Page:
Key findings of the white paper include:

  • Almost half of all applicants had two or three jobs in the last five years, while 45 percent had none or one job, and 7 percent had four or more jobs.
  • 56 percent of applicants said they hadn’t held any jobs for less than six months.
  • Survival curves, or the probability that agents reach a given point in time, were almost identical for all groups, regardless of the number of jobs held in the last five years or the number of short-term positions.

“These results indicate that an applicant’s previous work history is actually a poor predictor of employment outcomes,” the white paper notes. “In fact, there is other assessment content that is much more strongly predictive of both attrition as well as performance on the job.

“Clearly, a more nuanced understanding of the applicant as well as his or her personality, aptitudes, work style, technical skills, and fit for the position are necessary to make more informed recruiting decisions,” the paper continues. “Previous work experience must be viewed holistically and placed within a much broader context in order to ensure that a given employer is recruiting the best possible talent.”

Smart Moves to Help Small Businesses with Recruiting

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Sometimes small-business owners feel at a disadvantage when recruiting new employees because they don’t have the budget to offer big benefit packages and large salaries to attract candidates. Therefore, they wind up with a small pool of candidates.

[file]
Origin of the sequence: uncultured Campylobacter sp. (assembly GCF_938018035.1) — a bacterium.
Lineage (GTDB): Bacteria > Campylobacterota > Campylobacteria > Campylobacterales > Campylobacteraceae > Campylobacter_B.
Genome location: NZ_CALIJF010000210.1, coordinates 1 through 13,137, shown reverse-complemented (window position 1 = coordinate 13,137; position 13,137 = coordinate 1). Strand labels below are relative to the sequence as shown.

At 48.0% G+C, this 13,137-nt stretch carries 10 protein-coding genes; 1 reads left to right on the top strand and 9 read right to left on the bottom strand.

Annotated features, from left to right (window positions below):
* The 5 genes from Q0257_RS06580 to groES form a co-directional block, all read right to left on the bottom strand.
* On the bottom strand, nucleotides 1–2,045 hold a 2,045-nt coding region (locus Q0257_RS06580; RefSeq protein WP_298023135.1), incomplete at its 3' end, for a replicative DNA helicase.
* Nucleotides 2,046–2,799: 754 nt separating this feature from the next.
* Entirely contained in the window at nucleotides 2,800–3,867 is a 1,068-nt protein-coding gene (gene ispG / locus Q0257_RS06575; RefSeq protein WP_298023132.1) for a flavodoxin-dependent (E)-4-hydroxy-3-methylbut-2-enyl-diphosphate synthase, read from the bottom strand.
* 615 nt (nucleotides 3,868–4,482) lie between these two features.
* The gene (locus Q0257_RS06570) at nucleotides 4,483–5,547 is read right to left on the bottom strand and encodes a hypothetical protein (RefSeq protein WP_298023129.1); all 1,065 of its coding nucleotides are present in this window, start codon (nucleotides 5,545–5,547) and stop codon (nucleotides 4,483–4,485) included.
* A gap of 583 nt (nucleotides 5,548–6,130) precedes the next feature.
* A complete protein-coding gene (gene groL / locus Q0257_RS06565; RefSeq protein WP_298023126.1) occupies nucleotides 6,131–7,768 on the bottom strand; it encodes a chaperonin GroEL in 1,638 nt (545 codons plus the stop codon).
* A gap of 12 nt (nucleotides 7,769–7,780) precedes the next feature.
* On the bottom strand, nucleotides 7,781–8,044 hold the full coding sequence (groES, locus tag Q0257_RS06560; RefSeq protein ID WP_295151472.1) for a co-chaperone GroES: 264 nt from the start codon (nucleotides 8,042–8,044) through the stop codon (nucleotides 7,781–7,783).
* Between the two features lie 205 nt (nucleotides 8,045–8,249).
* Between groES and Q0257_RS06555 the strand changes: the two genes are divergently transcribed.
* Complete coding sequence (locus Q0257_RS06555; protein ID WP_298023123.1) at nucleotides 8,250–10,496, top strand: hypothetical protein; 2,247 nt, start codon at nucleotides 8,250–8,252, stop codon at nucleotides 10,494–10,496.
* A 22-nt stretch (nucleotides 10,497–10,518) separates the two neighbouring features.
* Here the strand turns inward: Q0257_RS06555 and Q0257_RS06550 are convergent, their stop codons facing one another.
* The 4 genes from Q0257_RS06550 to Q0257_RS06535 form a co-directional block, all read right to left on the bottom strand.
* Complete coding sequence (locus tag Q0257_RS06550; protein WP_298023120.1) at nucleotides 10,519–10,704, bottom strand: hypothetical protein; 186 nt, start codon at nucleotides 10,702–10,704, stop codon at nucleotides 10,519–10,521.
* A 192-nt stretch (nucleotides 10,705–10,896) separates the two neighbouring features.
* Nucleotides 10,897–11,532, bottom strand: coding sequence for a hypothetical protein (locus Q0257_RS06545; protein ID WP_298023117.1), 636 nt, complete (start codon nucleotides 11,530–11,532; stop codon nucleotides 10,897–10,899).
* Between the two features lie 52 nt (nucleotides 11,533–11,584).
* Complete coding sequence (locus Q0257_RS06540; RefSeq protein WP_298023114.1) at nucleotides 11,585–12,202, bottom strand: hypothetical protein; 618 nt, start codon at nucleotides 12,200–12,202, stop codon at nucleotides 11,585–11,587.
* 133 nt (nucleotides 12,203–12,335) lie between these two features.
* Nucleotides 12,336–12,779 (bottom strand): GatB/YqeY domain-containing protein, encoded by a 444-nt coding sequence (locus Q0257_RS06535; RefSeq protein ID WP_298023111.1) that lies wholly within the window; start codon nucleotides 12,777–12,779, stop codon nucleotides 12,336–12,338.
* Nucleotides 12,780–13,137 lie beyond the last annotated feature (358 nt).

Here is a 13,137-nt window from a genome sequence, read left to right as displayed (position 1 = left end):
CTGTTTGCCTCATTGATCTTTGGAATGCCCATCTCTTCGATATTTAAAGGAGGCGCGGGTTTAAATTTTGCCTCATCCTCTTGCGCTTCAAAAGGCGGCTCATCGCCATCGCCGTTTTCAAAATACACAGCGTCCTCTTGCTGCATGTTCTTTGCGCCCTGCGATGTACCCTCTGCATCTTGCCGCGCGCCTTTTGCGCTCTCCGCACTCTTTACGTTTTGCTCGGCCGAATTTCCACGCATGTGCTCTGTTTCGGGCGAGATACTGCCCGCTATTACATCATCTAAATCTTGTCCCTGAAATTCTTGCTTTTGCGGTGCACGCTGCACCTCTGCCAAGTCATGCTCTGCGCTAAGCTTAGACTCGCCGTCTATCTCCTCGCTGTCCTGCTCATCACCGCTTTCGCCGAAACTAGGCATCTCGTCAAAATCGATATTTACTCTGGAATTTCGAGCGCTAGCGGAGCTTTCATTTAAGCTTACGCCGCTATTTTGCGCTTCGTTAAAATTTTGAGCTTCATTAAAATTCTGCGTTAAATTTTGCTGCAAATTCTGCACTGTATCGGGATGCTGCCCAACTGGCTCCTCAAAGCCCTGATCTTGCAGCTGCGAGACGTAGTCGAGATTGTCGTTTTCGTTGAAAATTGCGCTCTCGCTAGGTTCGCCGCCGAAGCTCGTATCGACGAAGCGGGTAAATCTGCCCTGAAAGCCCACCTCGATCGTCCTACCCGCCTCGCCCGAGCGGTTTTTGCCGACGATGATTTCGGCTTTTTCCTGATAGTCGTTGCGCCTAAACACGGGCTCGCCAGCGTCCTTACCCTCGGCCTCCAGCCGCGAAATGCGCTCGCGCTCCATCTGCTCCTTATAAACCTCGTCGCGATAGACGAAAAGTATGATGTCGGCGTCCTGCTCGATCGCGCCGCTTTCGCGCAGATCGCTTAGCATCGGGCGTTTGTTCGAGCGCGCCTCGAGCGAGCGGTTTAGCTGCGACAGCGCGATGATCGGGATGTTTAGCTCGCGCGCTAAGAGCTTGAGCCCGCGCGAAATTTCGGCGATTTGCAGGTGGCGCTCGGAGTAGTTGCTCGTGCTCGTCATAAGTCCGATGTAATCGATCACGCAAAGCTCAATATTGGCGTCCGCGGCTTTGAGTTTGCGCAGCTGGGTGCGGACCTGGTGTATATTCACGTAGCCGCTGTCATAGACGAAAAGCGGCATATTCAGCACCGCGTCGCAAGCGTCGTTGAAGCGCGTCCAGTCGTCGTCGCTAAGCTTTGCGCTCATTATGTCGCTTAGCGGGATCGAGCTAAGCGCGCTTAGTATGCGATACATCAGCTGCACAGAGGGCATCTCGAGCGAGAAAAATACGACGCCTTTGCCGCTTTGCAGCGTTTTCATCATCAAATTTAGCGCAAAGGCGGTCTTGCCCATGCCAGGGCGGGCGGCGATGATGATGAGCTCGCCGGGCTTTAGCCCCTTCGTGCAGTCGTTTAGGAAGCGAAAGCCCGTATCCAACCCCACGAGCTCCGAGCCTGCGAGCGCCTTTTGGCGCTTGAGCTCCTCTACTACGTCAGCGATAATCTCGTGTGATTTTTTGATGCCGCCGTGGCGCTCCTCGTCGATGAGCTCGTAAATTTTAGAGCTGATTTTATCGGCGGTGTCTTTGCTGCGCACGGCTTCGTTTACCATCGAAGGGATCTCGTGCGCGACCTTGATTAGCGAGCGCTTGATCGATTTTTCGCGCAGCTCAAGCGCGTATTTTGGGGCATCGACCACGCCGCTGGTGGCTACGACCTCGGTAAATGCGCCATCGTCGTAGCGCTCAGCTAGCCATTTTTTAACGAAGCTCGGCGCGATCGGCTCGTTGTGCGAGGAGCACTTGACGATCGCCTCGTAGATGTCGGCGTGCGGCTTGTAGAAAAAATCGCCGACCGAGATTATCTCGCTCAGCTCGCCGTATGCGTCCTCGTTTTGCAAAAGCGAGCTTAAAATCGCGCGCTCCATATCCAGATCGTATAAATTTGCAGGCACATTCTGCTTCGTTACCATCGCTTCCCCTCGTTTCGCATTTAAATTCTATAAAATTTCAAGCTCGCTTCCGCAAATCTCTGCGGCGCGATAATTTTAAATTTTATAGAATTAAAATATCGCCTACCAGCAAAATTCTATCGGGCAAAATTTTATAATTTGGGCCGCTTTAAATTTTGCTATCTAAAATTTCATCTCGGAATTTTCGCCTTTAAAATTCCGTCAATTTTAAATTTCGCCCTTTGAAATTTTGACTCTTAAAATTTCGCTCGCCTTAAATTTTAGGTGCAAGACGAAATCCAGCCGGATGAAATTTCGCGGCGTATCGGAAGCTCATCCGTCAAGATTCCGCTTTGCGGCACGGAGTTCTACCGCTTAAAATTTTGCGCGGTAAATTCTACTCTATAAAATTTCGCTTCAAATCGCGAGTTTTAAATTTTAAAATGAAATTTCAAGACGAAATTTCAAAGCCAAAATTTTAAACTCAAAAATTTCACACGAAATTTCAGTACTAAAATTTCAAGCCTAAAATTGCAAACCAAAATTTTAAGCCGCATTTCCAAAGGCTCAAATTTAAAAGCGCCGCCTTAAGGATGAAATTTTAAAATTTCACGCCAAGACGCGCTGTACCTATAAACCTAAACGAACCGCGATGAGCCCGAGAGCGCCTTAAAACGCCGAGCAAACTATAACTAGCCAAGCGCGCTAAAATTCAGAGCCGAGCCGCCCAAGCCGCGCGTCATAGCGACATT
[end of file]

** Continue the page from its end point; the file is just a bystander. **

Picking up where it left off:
Whether or not your small business is at a hiring disadvantage all depends on how you use what your firm has to offer.

The Best Candidate Doesn’t Always Have the Most Experience

It is important to remember when recruiting employees it isn’t all about hiring the one with the perfect education and work experience. It is equally important to find job seekers who fit with your company’s culture and value system.

In the April 28, 2011, Fortune article, “Is it better to hire for culture fit over experience?” writer Ethan Rouen suggests that because workplace culture varies within organizations the skills employees learn at one company may conflict with those of another. How many times have you told a new employee, “That’s not how we do that here?”

Don’t waste time breaking bad habits. Instead, find candidates that demonstrate the qualities that will make them successful in your firm.

Market Your Firm’s Attributes 

Before you spend hours recruiting, first determine what it is your organization has to offer job seekers. Talk to your staff to get their input. Sell these as benefits on your website and in your recruiting literature. If you need some ideas, check out the article, “Why Work for a Small Company.”

Continually Network to Attract Candidates

If you’re like most small businesses, your recruiting budget is tight. Finding inexpensive, yet worthwhile sources of candidates requires networking.

Post jobs on your website; network with local groups such as the Chamber of Commerce, non-profit organizations, and professional associations; contact federal and state resources for assistance; and utilize social networking – Facebook, LinkedIn and Twitter – to  its fullest.

Your company may not be in a hiring mode right now, but you should always be recruiting.

Recruitment Software: How Important is Social Media Integration?

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By now, most companies know how important it is to have a good recruitment software system in place. But how does your company value that software’s ability to integrate with social media?